Thomas Tillotson

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Thomas Tillotson
Thomas Tillotson.jpg
Secretary of State of New York
In office
Governor George Clinton
Preceded by Daniel Hale
Succeeded by Elisha Jenkins
In office
Governor George Clinton
Preceded byElisha Jenkins
Succeeded byElisha Jenkins
Member of the United States House of Representatives from New York's 5th District
In office
March 4, 1801 August 10, 1801
Preceded by Theodorus Bailey
Succeeded byTheodorus Bailey
Member of the New York State Senate from the Middle District
In office
January 5, 1791 January 27, 1800
Servingwithnumerous (multi-member, at-large district)
Preceded by John Hathorn, Anthony Hoffman, Jacobus Swartwout, James Clinton, John Cantine, James Carpenter
Succeeded by Isaac Bloom, John Hathorn, John Suffern (New members elected in 1800 from 12 seat Middle District)
Member of the New York State Assembly from Dutchess County
In office
January 9, 1788 December 10, 1788
Servingwith Egbert Benson, Isaac Bloom, Peter Cantine Jr., John DeWitt Jr., Morris Graham, Matthew Patterson
Preceded byDirck Brinckerhoff, John DeWitt Jr., Lewis DuBois, Jacob Griffin, Henry Ludington, Brinton Paine, Matthew Patterson
Succeeded byJonathan Akins, Samuel A. Barker, Isaac Bloom, John DeWitt Jr., Jacob Griffin, Gilbert Livingston, Matthew Patterson
Personal details
Province of Maryland, British America
DiedMay 5, 1832 (aged 81-82)
Rhinebeck, New York
Political party Federalist
Spouse(s)Margaret Livingston (1749–1823), m. 1779
RelationsSee Livingston family
Children3 (including Robert L. Tillotson)

Thomas Tillotson (1750 May 5, 1832) was an American physician and politician.



Born in Maryland circa 1750, Tillotson received a thorough education, studied medicine, and practiced. [1] He was the great great nephew of the Archbishop of Canterbury John Tillotson. In 1776, he was commissioned as a First lieutenant in the Maryland Militia, and served during the American Revolutionary War. [1] He was appointed by Congress as a physician and surgeon general of the Northern Department of the Continental Army in 1780, and served until the close of the war. [1] Afterward, he settled in Rhinebeck, New York and engaged in the practice of medicine. [1]

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In 1779, he married Margaret Livingston (1749–1823, sister of Chancellor Robert R. Livingston). [1] Their children included Robert, John, and Janette. [2] Janette was the wife of Judge James Lynch. [3]

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A Federalist, he represented Dutchess County in the New York State Assembly in 1788. [1] In 1790, State Senator Anthony Hoffman died, and Tillotson was elected to fill the vacancy. He was a member of the State Senate from 1791 to 1799, [1] and served as a member of the Council of Appointment in 1791. [4]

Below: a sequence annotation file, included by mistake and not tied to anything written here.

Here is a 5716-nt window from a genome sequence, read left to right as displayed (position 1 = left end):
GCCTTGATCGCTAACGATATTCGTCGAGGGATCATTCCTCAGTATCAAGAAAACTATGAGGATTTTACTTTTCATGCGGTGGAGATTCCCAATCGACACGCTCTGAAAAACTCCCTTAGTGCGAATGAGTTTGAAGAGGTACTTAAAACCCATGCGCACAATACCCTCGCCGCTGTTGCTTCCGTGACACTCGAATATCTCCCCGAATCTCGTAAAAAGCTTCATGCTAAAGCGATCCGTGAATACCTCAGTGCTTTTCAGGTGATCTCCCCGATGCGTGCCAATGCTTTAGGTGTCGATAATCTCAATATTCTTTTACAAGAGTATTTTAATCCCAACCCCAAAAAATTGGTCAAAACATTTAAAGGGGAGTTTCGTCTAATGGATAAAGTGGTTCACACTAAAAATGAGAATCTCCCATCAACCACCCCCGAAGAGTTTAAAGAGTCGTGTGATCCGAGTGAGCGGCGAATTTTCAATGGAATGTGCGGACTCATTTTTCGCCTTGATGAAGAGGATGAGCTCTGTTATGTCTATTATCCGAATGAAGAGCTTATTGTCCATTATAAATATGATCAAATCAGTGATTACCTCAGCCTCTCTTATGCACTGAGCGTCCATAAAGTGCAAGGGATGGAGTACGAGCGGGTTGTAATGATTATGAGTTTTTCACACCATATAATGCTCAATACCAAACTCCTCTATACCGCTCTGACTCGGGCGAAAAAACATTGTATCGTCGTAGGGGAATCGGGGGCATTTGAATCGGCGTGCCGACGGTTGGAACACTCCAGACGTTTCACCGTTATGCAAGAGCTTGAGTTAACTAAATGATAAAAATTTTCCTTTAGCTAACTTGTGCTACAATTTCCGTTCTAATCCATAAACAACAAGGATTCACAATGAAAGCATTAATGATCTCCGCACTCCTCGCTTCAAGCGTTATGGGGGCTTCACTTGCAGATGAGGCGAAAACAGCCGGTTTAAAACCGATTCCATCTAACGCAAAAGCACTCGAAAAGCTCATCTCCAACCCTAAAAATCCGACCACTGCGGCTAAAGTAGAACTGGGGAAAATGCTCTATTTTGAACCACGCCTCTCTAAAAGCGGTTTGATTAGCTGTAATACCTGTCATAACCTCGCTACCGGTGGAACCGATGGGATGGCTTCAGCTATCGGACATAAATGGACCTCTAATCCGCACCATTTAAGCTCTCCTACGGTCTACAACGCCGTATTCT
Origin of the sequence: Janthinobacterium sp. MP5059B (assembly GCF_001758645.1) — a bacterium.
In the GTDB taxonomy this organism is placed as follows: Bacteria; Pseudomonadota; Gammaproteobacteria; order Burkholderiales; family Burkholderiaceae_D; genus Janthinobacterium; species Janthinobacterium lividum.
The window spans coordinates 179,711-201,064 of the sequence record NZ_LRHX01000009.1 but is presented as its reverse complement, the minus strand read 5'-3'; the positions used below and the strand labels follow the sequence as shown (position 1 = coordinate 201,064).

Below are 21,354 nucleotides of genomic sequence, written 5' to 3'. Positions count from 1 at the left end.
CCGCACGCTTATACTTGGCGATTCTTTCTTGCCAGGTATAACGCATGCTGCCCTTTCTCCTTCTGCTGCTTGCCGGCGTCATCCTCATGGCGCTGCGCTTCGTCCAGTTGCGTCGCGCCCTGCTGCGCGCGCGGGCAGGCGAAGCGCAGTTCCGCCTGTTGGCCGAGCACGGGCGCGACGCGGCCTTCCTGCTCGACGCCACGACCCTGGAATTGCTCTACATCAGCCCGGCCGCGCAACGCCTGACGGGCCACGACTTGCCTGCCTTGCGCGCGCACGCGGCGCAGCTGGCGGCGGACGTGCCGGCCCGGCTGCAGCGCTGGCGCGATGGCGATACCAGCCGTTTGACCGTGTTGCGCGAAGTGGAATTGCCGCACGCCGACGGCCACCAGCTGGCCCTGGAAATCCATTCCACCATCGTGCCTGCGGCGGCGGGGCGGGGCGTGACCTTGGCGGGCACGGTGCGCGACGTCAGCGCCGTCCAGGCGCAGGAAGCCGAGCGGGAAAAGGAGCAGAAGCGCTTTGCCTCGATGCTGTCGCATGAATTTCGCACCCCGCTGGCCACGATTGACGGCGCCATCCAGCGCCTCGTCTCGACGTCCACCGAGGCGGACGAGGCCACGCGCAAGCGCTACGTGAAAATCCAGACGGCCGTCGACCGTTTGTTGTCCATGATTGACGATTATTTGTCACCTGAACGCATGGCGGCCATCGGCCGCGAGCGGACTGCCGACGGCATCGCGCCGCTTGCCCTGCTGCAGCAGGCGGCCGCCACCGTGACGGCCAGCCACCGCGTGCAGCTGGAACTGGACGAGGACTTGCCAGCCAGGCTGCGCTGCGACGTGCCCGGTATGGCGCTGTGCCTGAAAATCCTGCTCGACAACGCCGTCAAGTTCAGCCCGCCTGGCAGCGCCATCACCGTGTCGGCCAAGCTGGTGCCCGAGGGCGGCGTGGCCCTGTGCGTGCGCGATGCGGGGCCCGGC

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He was elected as a Democratic-Republican to the 7th United States Congress in 1800, but resigned on August 10, 1801, before Congress met, to become Secretary of State of New York. [5] He remained in this office until March 15, 1806, and again from February 16, 1807 to February 1, 1808. [1]

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He died in Rhinebeck on May 5, 1832 was buried in the Livingston family vault in the cemetery at the Dutch Reformed Church in Rhinebeck. [6]


Tillotson's estate in Rhinebeck was known as "Linwood". It was originally part of the Artsen-Kip Patent. Tillotson purchased from Isaac Van Etten the southerly lot forming part of the lands which had been granted in 1688 by Governor Dongan to Gerrit Aertsen and others. It was bounded on the south and west by the Hudson River and on the east by the stream known as Landsmans Kill, which also formed the westerly boundary of the Beekman patent. On this property Dr. Tillotson in the years 1788-1790 laid out a country place and called it "Linwood." His house commanded a magnificent view of the river. [7]

He then acquired 150 acres of the Beekman land lying between Landsmans Kill and Fallsburgh Creek. This plateau, between the two streams, with extensive views of the Catskill mountains and Hudson river, became known as Linwood Hill. At the mouth of Landsmans Kill he built a dock and mill, where grain was ground. Dr. Tillotson also obtained at this time another part of the Beekman lands, twenty-nine acres of woodland lying east of Fallsburgh Creek, where two beautiful waterfalls bring it to the river level. This portion of the property became known as "Glenburn". [7]

In 1830, Tillotson gave "Glenburn" to his granddaughter, Julia Lynch, who later married Rev. Stephen Olin, President of Wesleyan University. After Tillotson's death, "Lindon Hill" was sold to Federal Vanderburgh. [7]

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See also

U.S. House of Representatives
Preceded by
Theodorus Bailey
Member of the  U.S. House of Representatives
from New York's 5th congressional district

Succeeded by
Theodorus Bailey
Political offices
Preceded by
Daniel Hale
Secretary of State of New York
Succeeded by
Elisha Jenkins
Preceded by
Elisha Jenkins
Secretary of State of New York
Succeeded by
Elisha Jenkins